What I loved
- It’s actually a very good cricket game… for a change
- Plenty of match types
- Challenging and rewarding in equal measure
- Career mode
Not so much
- Repetitive and uninspiring commentary
- Graphics could’ve been better
Let’s be clear from the start – if you played Don Bradman Cricket 14 on Xbox 360, PS3 or PC, this is essentially the same game, but with (slightly) polished graphics. The game mechanic is unchanged, and you will not get any extra content (other than new user generated players or teams), so it will be up to you whether you want to fork out the cash again for an ‘HD’ (I use this a little liberally) remake.
Obviously, if you don’t love cricket (or even like it a little), then a cricket game would be sheer horror to you. And if the last cricket game you played was the enjoyable (but slog-fest friendly) Brian Lara Cricket, you haven’t missed too many quality cricket titles. Thankfully, Big Ant Studios has made massive strides to give cricket fans a game that will satisfy their needs, as well as challenge them.
The first challenge you will face is that the game has very few licensed international teams and players, but this is easily sorted out when you first start up the game. You’re given the option to download community edited players and teams, and doing so will save you hours of editing it all yourself. The grounds too are obviously modelled on well-known ones from around the world, but only a couple are actually licensed, leaving one chuckling at ‘Durban Fields’ which is quite clearly Newlands with a different mountain and wind turbines in the background… yes, wind turbines. Wonder if Big Ant were having a dig at Eskom…
The player and team editing is immensely comprehensive, and I would even venture to say that it offers more customisation than FIFA. I spent around an hour making Z. Dredd look as sexy as the real thing, which is around 55 minutes longer than I do in RPGs.
Sadly, the graphics themselves are not about to win any awards, with the stadium and crowds being a little disappointing. The players in-game are generally close enough to their real-world counterparts (if my non-cricket loving wife can recognise Graeme Smith, then something is right) and the animations look life-like, if a little robotic at times. I would’ve loved to have seen a little more variation with the bowlers and slightly different animations for batsman types.
That being said, most of this is just fluff, what’s most important is the gameplay. In this regard, the game gets it right more often than not. If you last batted in a cricket game using the ‘B’ to batter the ball to the boundary, get ready for a little shock. The game uses the right analogue stick for shot direction and timing, while the left analogue stick is used for foot placement – well, back or front foot basically. Batting is all about timing and knowing which ball to play aggressively. On the easiest setting (‘Rookie’) you can literally hit almost every ball for a six (holding the left trigger while playing a shot results in lofted shots), but as the difficulties ramp up, it really is about shot selection. This is where the game’s real success can be measured – every milestone you reach is a real victory and getting a century genuinely means something.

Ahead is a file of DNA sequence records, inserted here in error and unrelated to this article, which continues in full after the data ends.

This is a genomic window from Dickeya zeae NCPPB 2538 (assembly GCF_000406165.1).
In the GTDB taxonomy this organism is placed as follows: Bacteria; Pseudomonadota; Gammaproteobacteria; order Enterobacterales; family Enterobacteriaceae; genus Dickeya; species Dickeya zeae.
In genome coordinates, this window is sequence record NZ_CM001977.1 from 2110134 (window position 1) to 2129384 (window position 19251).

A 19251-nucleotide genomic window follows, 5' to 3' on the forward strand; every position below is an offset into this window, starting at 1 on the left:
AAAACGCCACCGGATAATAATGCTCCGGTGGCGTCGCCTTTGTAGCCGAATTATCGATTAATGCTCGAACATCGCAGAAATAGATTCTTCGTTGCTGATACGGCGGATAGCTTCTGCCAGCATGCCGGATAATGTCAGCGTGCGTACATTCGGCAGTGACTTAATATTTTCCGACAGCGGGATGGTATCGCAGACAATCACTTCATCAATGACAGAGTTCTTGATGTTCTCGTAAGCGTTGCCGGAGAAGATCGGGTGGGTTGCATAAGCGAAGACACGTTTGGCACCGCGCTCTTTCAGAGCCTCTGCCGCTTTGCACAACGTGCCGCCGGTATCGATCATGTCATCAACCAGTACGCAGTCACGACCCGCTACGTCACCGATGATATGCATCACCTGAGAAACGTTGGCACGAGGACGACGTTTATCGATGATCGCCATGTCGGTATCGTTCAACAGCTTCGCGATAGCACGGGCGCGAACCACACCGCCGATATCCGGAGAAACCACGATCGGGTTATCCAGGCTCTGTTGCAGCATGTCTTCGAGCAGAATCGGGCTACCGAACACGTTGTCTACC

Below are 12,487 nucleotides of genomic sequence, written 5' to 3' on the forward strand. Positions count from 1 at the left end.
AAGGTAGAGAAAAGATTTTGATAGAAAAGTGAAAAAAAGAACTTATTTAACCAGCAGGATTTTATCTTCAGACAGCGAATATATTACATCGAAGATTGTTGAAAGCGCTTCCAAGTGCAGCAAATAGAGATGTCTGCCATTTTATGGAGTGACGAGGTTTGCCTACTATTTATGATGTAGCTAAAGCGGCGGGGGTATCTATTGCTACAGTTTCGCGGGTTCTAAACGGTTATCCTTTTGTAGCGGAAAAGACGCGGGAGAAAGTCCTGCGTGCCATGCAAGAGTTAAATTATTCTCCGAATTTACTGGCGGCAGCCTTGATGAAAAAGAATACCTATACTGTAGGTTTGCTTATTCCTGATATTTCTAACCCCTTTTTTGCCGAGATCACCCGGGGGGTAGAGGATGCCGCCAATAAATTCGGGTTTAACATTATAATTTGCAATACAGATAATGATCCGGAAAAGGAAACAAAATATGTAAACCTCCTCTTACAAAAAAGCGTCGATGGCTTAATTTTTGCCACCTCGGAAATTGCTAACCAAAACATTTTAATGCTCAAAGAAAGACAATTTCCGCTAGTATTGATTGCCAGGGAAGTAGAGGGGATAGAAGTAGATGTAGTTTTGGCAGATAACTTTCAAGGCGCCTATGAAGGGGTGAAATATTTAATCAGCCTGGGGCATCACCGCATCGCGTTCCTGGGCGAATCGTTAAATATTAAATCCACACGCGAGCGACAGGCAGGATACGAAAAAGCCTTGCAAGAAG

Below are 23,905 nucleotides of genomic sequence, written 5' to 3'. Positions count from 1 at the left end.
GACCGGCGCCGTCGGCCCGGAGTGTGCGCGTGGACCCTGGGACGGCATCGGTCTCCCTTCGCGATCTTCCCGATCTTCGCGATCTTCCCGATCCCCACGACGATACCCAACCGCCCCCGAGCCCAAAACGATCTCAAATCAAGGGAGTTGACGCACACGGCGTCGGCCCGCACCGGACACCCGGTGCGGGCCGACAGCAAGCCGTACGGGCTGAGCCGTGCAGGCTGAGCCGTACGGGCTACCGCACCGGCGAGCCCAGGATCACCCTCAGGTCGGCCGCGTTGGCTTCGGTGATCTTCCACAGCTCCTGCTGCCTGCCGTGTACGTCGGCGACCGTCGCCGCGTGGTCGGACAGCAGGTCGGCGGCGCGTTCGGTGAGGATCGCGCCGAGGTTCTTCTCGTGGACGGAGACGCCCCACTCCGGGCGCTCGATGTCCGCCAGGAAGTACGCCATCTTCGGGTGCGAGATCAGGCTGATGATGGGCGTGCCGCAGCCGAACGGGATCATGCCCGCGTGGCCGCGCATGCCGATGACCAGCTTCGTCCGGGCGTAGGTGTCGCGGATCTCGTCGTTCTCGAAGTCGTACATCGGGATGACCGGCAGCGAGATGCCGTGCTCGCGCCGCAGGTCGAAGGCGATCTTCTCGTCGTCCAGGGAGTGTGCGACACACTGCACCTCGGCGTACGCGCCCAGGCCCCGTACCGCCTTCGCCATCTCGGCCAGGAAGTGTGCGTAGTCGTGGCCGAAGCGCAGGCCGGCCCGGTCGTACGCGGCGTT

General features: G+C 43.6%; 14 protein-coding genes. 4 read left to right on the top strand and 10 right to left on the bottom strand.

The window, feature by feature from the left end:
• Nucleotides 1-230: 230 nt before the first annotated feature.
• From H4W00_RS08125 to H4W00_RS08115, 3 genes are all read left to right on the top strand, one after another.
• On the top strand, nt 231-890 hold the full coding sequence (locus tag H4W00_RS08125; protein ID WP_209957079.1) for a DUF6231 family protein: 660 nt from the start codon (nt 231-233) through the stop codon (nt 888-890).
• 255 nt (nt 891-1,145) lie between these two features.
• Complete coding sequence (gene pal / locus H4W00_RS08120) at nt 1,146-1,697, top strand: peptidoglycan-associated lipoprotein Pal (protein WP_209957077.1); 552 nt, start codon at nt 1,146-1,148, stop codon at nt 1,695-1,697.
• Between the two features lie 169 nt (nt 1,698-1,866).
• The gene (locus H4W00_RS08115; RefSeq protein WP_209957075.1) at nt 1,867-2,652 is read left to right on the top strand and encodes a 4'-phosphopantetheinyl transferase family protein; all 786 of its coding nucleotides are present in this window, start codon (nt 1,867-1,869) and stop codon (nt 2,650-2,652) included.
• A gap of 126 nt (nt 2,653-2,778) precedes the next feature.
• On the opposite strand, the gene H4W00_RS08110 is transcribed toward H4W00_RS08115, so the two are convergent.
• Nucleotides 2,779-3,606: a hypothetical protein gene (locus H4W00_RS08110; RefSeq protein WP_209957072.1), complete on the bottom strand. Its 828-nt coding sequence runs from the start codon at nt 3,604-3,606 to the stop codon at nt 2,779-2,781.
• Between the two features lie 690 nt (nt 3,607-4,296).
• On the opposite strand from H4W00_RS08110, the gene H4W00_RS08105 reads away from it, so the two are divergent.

Bowling is equally challenging and no less rewarding. There are enough bowling options available from wrist spin to express pace, and the type of ball to bowl (types are bowler specific) is done via the left analogue. The right analogue controls the jump and where the ball pitches. Now while this might sound confusing, it becomes second nature after a little bit of practice, however, if you bowl a fair amount of spin, expect your left analogue stick to give up the ghost sooner rather than later – you literally spin the left analogue to increase ball revolutions. As with batting, on the higher difficulty levels, the challenge with bowling is to find a wicket-taking ball and it’s about working for it. Bowling a number of dot-balls followed by a slower off-cutter that takes a wicket is a real fist-pump moment.
Fielding is not quite a sophisticated as batting and bowling and catches require you to push the right analogue stick in pretty much any direction before – and until – the ball hits your hands. You can slide, throw to either end and look a fool by dropping a catch, but ultimately it’s the least rewarding part of the game.
The modes available are extensive. You can play a five-over-a-side match, T20, day/night, List A, Test matches, through to a tour and tournament with international and domestic (Australia, IPL and English at least) teams. However, for me, the real winner was the career. Starting at the age of 16, you play through a 20 year career in an attempt to be selected for your national team. In the mode, you only control your player, while your teammates are AI controlled. Thankfully, you can simulate the matches until you play your role, but again, the sense of achievement as you reach milestones in your career is unsurpassed in previous cricket games – and even some other sports titles.
If you are not a fan of cricket, then you won’t be a fan of Don Bradman Cricket. However, if you’re a fan of cricket (and even a fan of sports in general), then get Don Bradman Cricket and enjoy the best cricket game of the last ten years – and possibly the best cricket game until the next one by Big Ant Studios.
Read about our ratings here.